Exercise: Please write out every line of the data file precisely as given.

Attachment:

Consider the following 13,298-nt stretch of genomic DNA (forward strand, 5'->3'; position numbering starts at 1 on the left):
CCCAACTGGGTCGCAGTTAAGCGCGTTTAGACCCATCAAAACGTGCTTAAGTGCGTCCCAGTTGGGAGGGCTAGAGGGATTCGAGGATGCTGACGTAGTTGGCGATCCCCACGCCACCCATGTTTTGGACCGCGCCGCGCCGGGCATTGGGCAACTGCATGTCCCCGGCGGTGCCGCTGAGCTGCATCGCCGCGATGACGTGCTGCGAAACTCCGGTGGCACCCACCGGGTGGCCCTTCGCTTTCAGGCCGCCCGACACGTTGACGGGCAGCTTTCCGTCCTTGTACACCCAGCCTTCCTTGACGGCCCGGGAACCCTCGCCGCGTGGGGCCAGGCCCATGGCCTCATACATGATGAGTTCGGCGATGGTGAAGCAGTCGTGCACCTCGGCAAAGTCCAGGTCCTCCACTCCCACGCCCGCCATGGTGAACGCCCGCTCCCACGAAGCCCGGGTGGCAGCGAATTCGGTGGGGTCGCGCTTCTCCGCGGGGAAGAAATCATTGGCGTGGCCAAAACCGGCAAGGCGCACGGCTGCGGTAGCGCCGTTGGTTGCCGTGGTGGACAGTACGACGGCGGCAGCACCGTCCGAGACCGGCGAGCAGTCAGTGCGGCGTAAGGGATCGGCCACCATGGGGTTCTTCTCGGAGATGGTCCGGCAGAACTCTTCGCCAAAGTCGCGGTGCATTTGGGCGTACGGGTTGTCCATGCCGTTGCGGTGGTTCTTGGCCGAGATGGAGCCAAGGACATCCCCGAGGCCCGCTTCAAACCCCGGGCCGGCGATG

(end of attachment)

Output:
Consider the following 13,298-nt stretch of genomic DNA (forward strand, 5'->3'; position numbering starts at 1 on the left):
CCCAACTGGGTCGCAGTTAAGCGCGTTTAGACCCATCAAAACGTGCTTAAGTGCGTCCCAGTTGGGAGGGCTAGAGGGATTCGAGGATGCTGACGTAGTTGGCGATCCCCACGCCACCCATGTTTTGGACCGCGCCGCGCCGGGCATTGGGCAACTGCATGTCCCCGGCGGTGCCGCTGAGCTGCATCGCCGCGATGACGTGCTGCGAAACTCCGGTGGCACCCACCGGGTGGCCCTTCGCTTTCAGGCCGCCCGACACGTTGACGGGCAGCTTTCCGTCCTTGTACACCCAGCCTTCCTTGACGGCCCGGGAACCCTCGCCGCGTGGGGCCAGGCCCATGGCCTCATACATGATGAGTTCGGCGATGGTGAAGCAGTCGTGCACCTCGGCAAAGTCCAGGTCCTCCACTCCCACGCCCGCCATGGTGAACGCCCGCTCCCACGAAGCCCGGGTGGCAGCGAATTCGGTGGGGTCGCGCTTCTCCGCGGGGAAGAAATCATTGGCGTGGCCAAAACCGGCAAGGCGCACGGCTGCGGTAGCGCCGTTGGTTGCCGTGGTGGACAGTACGACGGCGGCAGCACCGTCCGAGACCGGCGAGCAGTCAGTGCGGCGTAAGGGATCGGCCACCATGGGGTTCTTCTCGGAGATGGTCCGGCAGAACTCTTCGCCAAAGTCGCGGTGCATTTGGGCGTACGGGTTGTCCATGCCGTTGCGGTGGTTCTTGGCCGAGATGGAGCCAAGGACATCCCCGAGGCCCGCTTCAAACCCCGGGCCGGCGATG